The Gold Country is one of California's less expensive and more sublime destinations, a region of the Sierra Nevada foothills that’s filled with natural and cultural pleasures. Visitors come for the boomtowns and ghost towns; to explore art galleries and shop for antiques; to savor "farm-to-fork" restaurants and delicious wine at tasting rooms; and to rest at friendly, atmospheric inns. Spring brings wildflowers, and in fall the hills are colored by bright red berries and changing leaves. Because it offers plenty of outdoor diversions, the Gold Country is a great place to take kids.
Old Sacramento's museums provide a good introduction to the region’s considerable history, but the Gold Country's heart lies along Highway 49, which winds the approximately 300-mile north–south length of the historic mining area. The highway—often a twisting, hilly, two-lane road—begs for a convertible with the top down.
A new era dawned for California when James Marshall turned up a gold nugget in the tailrace of a sawmill he was constructing along the American River. On January 24, 1848, Mexico and the United States were still wrestling for ownership of what would become the Golden State. Marshall's discovery helped compel the United States to tighten its grip on the region, and prospectors from all over the world soon came to seek their fortunes in the Mother Lode.
As gold fever seized the nation, California's population of 15,000 swelled to 265,000 within three years. The mostly young, male adventurers who arrived in search of gold—the '49ers—became part of a culture that discarded many of the button-down conventions of the eastern states. It was also a violent time. Yankee prospectors chased Mexican miners off their claims, and California's leaders initiated a plan to exterminate the local Native American population. Bounties were paid and private militias were hired to wipe out the Native Americans or sell them into slavery. California was to be dominated by the Anglo.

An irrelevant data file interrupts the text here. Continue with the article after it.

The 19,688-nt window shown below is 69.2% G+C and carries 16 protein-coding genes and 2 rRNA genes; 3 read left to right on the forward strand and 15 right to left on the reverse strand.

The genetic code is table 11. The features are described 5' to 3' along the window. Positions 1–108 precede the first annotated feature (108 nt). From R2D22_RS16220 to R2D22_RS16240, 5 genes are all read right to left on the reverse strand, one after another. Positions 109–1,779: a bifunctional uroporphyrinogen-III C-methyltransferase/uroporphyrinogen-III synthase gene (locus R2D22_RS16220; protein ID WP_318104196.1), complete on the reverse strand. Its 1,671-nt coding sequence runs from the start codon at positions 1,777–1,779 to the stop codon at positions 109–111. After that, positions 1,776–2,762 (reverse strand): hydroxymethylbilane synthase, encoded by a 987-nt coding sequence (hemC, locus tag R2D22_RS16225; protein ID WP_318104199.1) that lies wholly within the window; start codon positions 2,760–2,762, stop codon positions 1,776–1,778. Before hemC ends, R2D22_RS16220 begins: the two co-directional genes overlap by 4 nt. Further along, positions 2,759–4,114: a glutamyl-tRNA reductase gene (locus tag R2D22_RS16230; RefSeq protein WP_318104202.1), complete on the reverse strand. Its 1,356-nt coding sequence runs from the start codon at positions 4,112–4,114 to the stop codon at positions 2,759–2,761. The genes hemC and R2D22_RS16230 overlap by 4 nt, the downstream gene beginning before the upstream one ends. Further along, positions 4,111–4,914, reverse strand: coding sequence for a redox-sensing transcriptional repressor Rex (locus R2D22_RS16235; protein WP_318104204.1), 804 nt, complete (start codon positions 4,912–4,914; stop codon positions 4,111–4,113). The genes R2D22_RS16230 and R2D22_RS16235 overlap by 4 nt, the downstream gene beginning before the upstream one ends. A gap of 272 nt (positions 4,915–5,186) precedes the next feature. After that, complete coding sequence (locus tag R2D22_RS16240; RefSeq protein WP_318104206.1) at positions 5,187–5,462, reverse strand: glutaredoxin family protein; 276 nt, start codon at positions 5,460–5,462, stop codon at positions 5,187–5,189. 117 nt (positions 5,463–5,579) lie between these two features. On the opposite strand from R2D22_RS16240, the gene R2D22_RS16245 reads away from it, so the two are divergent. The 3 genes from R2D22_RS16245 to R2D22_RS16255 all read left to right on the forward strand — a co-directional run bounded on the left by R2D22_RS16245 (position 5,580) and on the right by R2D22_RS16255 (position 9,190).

The gold-rush boom lasted scarcely 20 years, but it changed California forever, producing 546 mining towns, of which fewer than 250 remain. The hills of the Gold Country were alive, not only with prospecting and mining but also with business, the arts, gambling, and a fair share of crime. Opera houses went up alongside brothels, and the California State Capitol, in Sacramento, was built partly with the gold dug out of the hills.
The mild climate and rich soil in and around Sacramento Valley are responsible for the region’s current riches: fresh and bountiful food and high-quality wines. Gold Country restaurants and wineries continue to earn national acclaim, and they’re without the high prices of the Bay Area and Sonoma and Napa wine regions. There’s a growing local craft-beer scene, too.